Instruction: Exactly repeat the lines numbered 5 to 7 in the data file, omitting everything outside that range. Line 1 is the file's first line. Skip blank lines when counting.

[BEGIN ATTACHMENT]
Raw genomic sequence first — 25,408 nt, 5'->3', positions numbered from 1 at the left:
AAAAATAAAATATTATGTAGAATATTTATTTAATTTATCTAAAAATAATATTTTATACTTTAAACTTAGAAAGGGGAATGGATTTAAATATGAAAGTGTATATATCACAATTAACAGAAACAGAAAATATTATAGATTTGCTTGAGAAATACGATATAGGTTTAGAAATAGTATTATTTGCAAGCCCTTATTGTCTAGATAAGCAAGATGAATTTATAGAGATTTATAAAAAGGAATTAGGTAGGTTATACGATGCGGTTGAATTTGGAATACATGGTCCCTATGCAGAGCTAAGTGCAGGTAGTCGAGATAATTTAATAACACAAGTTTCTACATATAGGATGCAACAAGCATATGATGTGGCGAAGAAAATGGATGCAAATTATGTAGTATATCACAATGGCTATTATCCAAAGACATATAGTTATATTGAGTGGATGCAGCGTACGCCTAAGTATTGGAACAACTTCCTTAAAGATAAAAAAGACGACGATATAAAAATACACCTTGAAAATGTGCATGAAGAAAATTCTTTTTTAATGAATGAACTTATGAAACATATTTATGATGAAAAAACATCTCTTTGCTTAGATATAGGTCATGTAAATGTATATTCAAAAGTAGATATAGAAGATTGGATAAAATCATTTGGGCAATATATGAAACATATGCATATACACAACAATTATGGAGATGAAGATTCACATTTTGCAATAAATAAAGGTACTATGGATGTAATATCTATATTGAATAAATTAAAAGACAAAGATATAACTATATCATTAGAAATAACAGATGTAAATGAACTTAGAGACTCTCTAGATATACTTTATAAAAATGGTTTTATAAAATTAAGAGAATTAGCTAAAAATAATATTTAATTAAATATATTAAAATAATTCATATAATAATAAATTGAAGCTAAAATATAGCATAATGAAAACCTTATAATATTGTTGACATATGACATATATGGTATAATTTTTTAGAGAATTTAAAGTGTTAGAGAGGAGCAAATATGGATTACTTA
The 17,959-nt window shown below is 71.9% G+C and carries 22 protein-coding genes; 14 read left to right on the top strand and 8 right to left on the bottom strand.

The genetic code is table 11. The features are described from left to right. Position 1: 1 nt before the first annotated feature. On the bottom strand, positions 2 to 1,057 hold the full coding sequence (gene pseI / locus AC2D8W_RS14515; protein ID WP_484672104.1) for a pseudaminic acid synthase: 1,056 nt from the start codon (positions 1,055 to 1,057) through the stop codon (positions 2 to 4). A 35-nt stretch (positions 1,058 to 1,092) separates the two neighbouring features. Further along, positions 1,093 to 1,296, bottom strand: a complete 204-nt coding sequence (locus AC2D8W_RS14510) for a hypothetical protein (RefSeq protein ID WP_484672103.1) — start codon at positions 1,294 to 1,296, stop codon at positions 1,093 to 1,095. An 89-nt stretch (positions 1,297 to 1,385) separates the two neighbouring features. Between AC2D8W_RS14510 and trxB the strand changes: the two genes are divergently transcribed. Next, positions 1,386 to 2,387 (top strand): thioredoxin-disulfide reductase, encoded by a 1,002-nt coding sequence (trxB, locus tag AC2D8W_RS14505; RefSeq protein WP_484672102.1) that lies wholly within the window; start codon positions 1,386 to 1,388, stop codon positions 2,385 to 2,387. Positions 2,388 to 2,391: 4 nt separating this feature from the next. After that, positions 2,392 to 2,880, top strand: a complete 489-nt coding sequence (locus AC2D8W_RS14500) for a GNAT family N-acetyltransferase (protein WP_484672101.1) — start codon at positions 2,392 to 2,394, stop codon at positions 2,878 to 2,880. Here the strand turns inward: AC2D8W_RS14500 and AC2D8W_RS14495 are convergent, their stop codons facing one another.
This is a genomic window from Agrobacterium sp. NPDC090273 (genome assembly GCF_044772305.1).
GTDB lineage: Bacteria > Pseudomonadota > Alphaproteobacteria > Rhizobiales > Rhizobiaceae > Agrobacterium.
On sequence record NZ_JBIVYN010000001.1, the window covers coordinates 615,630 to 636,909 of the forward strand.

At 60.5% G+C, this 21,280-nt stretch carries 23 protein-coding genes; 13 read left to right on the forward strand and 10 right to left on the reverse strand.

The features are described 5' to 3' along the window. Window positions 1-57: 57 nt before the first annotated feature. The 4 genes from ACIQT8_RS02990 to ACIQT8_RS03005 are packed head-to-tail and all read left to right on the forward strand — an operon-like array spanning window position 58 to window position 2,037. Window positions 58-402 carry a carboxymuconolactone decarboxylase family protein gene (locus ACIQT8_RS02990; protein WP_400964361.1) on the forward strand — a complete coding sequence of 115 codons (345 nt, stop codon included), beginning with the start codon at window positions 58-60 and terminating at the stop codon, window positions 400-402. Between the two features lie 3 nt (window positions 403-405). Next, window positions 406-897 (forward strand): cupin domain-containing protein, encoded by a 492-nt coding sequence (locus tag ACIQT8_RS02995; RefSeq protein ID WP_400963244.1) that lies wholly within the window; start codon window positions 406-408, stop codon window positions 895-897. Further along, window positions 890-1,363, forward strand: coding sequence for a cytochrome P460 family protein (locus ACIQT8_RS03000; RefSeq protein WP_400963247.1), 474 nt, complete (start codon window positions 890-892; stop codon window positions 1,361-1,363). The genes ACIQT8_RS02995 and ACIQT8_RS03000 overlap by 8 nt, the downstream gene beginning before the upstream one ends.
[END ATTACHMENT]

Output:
This is a genomic window from Agrobacterium sp. NPDC090273 (genome assembly GCF_044772305.1).
GTDB lineage: Bacteria > Pseudomonadota > Alphaproteobacteria > Rhizobiales > Rhizobiaceae > Agrobacterium.
On sequence record NZ_JBIVYN010000001.1, the window covers coordinates 615,630 to 636,909 of the forward strand.